Catherine Wood is senior curator of international art (performance) at Tate Modern, London.
The significance of the term action in relation to art has shifted gradually since the late 1950s and 1960s from connoting straightforward physical action, for example in “action painting,” toward a more charged or political association in the 1970s, relating in part to the idea of activism. However, the term is also used broadly as an adjectival description of art that is non–object based, and has also been used to describe more subtle interventions by artists into the fabric of everyday life, as well as, occasionally, in a deliberately referential way by the current generation of younger artists to invoke the origins of performance art.
The term action painting, which is arguably the most significant use of the word in visual art history, was initiated by Harold Rosenberg in his essay “The American Action Painters” from 1952.1 He wrote, “At a certain moment the canvas began to appear to one American painter after another as an arena in which to act—rather than as a space in which to reproduce, re-design, analyze or ‘express’ an object, actual or imagined.” He claimed that the “picture”—or depictive result—had been replaced by process, the “event.” Action painters such as Jackson Pollock and Willem de Kooning made work that manifested the traces of their movements in visible, energetic brush marks, and Allan Kaprow, in “The Legacy of Jackson Pollock” (1958), suggested that it was the actions of Pollock as he made his paintings—captured in photographs and on film by Hans Namuth and others—that would make an impact on the next generation, rather than the paintings themselves.2
In the mid- to late 1950s, the Gutai group of artists in Japan began to make “action events” that, in certain ways, related to and expanded upon the look of American action painting. Jiro Yoshihara, one of the key proponents of Gutai, wrote in his manifesto, “Gutai does not alter the material. Gutai imparts life to the material.”3 Yoshihara explicitly referred to the work of Jackson Pollock in relation to their experiments, although they were also influenced by the practice of Japanese calligraphy, and by the visits of Michel Tàpies and Georges Mathieu to Japan in the late 1950s. The live action events of Gutai artists Shozo Shimamoto and Kazuo Shiraga diverged from US action painting in various ways that were more explicitly theatrical, and designed to be captured on camera: throwing glass bottles full of pigment at the canvas, in the case of the former, or swinging from a rope and painting with his feet in the latter.
The term action (or aktion in German) was used in parallel by Josef Beuys to describe the live performances that he was making. He made seventy actions between 1963 and 1986. In 1974 he performed one of his most famous actions at the René Block gallery in New York, I Like America and America Likes Me. For Beuys, as this side of his practice came to gain ever-greater significance, the performance action was increasingly related to forms of direct action after the mid-1970s. His ecological-spiritual project of collaborating with local people to begin planting 7,000 oak trees in Kassel was inaugurated in 1982 for Documenta 7.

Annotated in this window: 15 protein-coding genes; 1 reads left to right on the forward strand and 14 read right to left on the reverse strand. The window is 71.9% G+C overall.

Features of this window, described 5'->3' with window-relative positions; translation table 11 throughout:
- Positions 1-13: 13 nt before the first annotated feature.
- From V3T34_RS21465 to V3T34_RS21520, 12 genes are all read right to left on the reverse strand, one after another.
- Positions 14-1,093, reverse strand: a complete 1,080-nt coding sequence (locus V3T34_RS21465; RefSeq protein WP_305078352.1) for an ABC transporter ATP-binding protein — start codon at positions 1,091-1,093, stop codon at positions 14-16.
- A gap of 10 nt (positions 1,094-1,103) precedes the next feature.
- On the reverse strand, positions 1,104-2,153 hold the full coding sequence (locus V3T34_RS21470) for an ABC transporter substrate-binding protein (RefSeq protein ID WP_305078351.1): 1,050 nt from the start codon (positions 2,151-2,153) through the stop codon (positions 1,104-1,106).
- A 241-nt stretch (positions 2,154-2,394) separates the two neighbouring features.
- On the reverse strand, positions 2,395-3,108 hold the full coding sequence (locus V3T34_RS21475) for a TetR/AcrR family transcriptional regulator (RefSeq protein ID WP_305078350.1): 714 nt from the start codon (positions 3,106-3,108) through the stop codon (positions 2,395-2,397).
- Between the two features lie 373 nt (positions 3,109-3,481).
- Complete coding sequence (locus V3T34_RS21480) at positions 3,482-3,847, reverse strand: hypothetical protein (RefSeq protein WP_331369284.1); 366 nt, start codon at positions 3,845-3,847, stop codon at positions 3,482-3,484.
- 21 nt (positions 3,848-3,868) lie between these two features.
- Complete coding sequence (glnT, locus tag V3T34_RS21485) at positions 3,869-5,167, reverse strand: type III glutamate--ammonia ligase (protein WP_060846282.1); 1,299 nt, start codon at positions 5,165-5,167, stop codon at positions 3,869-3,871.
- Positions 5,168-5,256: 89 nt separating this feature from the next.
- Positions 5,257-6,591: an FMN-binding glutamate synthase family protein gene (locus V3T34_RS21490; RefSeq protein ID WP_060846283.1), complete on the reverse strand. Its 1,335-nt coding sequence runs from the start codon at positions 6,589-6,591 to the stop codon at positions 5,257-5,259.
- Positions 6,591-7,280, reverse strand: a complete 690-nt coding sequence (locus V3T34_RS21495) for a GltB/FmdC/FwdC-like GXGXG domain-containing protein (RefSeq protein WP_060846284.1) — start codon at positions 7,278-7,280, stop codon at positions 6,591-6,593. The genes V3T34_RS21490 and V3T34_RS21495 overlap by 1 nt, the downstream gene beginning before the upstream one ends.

The Vienna Actionists—Hermann Nitsch, Otto Mühl, Günter Brus, and Rudolf Schwarzkogler—became known for a series of highly provocative bodily actions, which they regarded not so much as performances but as a new, living form of painting that included painted bodies, floors, walls, and, in the work of Nitsch primarily, animal carcasses and blood. In the 1960s much of this work was staged solely for the camera, often intended for publication. The Actionists belonged to a generation of Austrians who grew up with the memory of World War II, and their work emerged partly from their reaction against what they saw as the political oppression and social hypocrisy of their country. They saw these actions as a kind of catharsis, freeing the aggressive human instincts that society repressed. As Mühl stated, Actionism was “not only a form of art, but above all an existential attitude.”4 Emerging from this context, the artist VALIE EXPORT challenged the use of female bodies in both Actionism and mainstream media culture, making works such as Action Pants: Genital Panic (1968), in which she entered an art cinema in Munich wearing leather trousers with the crotch cut out, and roamed among the seated spectators of an experimental film. She also performed a number of actions in the street in collaboration with the Austrian artist Peter Weibel.
The term action was widely used by performance artists in the 1960s and 1970s. In London, Stuart Brisley recalls it as the favored term among artists to describe performance events, and used it for his own work. Los Angeles–based artists such as Linda Montano and Tom Marioni used the term to describe their live performances in the 1970s, which were often made in storefronts and public spaces. In parallel, artists such as the Collective Actions group in Moscow and KwieKulik in Warsaw used the term action perhaps slightly differently, and poetically, to describe group or collaborative actions performed for each other, as private forms of art-making and experimentation. Jiri Kovanda’s subtle interventions into the everyday activity of the city in Prague, where he lived in the 1970s, could be understood in the same way.